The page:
“Are you telling me we’re going to spend a top-10 pick on a player who threw 10 passes in the national championship game, and completed 60% of those throws in the biggest games of the season – while being protected by a run-heavy offense?” another scout told me. “So then I’m thinking, let’s see what he does in this game against Central Arkansas when the pressure is on and he knows every team in the NFL has personnel in Fargo. He completes 50% of his passes, he missed some throws and they won the game because of his legs.

“I understand your business is to sell clicks or whatever it is, but the idea that some “experts” are throwing out there that (Lance) is on the same level of Lawrence is complete nonsense.” …

Wisconsin’s great offensive makeover

You say demolition derby, Wisconsin says beauty pageant. But know this: The loveable – and wildly successful – Crawl Ball days on offense are about to get a significant 21st century upgrade.

The Badgers announced earlier this week that starting QB Jack Coan suffered a non-contact foot injury and is out indefinitely. That means Graham Mertz, the highly-touted 4-star quarterback recruit who redshirted last season, assumes the role of starter. Mertz was the No. 5-ranked quarterback in the 2019 class, ahead of SEC signees such as Taulia Tagovailoa, Jalon Jones, D’Wan Mathis, KJ Jefferson, John Rhys Plumlee and Connor Bazelak, etc.

That also means Wisconsin is on the verge of using more RPO principles – you read that right, Wisconsin and RPO – in coach Paul Chryst’s offense. Chryst has veered little from what has made his offenses successful (see: run, set up play-action), but Mertz’s dynamic ability gives Chryst something he has never had before: a dangerous quarterback the defense must account for in the run game and with off-schedule scrambles.

“The last thing any of us need is Paul (Chryst) and that offense with a dual threat (quarterback),” a Big Ten coach told me. “They haven’t had that type of player for years, since Russ (Wilson). We loved (Mertz), recruited him hard. A lot of us (in the Big Ten) did.”

The problem for Chryst: Mertz obviously isn’t Wilson. He has 10 career passes, and spent the entire offseason as Coan’s backup – and is now thrust into the role of starter and leader.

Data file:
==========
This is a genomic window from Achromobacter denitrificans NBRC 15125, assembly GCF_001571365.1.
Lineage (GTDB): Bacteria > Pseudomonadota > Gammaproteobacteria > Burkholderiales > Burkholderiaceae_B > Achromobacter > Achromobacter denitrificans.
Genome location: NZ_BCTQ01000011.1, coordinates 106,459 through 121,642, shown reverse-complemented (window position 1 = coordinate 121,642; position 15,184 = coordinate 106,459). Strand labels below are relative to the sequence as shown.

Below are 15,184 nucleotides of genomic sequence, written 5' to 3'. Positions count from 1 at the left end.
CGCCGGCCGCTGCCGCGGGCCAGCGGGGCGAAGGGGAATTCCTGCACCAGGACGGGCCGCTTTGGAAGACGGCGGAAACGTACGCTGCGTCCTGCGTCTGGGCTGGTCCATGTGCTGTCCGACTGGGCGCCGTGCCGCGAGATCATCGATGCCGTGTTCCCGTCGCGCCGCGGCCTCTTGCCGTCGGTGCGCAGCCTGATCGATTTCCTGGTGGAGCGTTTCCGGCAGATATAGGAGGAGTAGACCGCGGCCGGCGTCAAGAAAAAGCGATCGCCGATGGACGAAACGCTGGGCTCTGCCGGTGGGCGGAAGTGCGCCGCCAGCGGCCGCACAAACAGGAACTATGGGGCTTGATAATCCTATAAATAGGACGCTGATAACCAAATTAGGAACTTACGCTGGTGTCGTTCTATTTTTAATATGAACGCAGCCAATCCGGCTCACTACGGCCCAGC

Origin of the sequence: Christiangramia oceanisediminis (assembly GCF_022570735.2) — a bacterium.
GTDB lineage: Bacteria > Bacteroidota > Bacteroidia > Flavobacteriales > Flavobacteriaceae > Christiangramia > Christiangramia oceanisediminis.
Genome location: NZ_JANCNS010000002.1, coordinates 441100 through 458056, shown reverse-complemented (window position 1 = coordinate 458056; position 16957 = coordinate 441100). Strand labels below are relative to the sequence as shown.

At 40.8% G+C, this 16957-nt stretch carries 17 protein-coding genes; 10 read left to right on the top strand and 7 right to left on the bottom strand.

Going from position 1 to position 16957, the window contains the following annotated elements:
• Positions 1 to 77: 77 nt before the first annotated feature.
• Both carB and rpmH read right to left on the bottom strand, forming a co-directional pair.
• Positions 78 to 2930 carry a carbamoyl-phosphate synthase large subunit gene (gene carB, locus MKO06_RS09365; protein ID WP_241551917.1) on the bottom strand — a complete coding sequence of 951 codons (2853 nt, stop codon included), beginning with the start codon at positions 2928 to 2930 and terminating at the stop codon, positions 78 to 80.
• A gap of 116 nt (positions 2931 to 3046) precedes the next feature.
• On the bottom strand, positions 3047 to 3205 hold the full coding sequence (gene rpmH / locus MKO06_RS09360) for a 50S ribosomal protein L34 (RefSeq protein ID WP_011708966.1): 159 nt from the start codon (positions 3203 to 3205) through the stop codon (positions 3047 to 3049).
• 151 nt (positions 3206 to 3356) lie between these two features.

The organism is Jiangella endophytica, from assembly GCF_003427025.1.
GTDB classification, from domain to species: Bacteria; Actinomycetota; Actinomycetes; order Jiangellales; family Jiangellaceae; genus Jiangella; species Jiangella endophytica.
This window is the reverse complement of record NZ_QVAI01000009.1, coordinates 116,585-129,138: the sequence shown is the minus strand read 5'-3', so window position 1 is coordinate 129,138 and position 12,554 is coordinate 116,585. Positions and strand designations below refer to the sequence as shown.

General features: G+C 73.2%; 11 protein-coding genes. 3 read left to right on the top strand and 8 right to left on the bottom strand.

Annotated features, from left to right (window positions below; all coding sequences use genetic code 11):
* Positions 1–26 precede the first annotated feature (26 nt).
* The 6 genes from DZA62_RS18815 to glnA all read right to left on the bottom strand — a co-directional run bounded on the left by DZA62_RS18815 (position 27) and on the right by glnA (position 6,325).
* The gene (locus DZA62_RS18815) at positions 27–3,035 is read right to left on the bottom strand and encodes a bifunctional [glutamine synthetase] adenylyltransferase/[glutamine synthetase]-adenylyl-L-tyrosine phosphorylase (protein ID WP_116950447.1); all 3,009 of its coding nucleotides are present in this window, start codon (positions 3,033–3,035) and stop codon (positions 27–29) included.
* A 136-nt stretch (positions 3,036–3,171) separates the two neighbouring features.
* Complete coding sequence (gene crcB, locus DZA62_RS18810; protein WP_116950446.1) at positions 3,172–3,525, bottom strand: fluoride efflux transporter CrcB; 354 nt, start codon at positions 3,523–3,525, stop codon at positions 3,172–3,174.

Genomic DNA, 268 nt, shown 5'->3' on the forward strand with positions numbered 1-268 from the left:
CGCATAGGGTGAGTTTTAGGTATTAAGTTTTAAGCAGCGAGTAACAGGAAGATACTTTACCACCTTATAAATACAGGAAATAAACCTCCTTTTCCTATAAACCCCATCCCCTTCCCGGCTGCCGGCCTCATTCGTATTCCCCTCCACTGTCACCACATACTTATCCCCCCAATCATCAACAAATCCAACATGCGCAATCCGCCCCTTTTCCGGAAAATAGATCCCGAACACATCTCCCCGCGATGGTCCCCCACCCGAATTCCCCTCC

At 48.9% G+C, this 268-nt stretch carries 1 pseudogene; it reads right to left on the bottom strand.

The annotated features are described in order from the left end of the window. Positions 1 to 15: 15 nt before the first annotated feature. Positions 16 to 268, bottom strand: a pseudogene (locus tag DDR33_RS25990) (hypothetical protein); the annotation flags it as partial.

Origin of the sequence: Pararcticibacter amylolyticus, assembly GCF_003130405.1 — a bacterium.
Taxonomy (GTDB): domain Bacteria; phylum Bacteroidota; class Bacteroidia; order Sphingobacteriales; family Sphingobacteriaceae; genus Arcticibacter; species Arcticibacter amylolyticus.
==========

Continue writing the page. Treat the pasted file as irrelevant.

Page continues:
And no matter what you think of Coan – he was inconsistent in big games – he still gave the Badgers (and the Big Ten’s best defense) the best chance to win the conference and reach the College Football Playoff. …

Pac-12 #Sunrise

Pac-12 coaches are lining up behind the idea of 9 a.m. local kickoffs this season.

The conference had been entertaining the idea of 9 a.m. local kickoffs – or noon ET – for the past 2 years, and the unusual schedule because of the pandemic opened the door to what many coaches are quickly embracing.

“We keep hearing about strengthening the conference brand, and that’s fine. But this is about recruiting for us,” one Pac-12 coach told me. “We play those 8 p.m. local kicks, and we’re a quarter into the game, and we’ve lost just about every recruit and their family on the East Coast. If we’re playing 9 (a.m.) local, we’re on the same time as the SEC, the ACC, the Big Ten, the Big 12 – we’re on equal footing. We’ve got a chance to go into Florida and Georgia and Louisiana and recruit those states.”

It should come as no surprise then that the Pac-12’s first 9 a.m. local kickoff is Arizona State at USC on Nov. 7, the first week of the conference season. That game features two of the league’s biggest stars: USC QB Kedon Slovis and ASU QB Jayden Daniels, and will be part of Fox’s Big Noon Kickoff package.

A noon ET game allows for hours of replays on ESPN and Fox throughout Saturday. Or as another Pac-12 coach told me, “Free recruiting where we had none at times with those 8 p.m. kicks.”

The Pac-12 hasn’t announced future 9 a.m. local kickoffs, but there will be more. The market is there, and the only negative is a potential impact on attendance.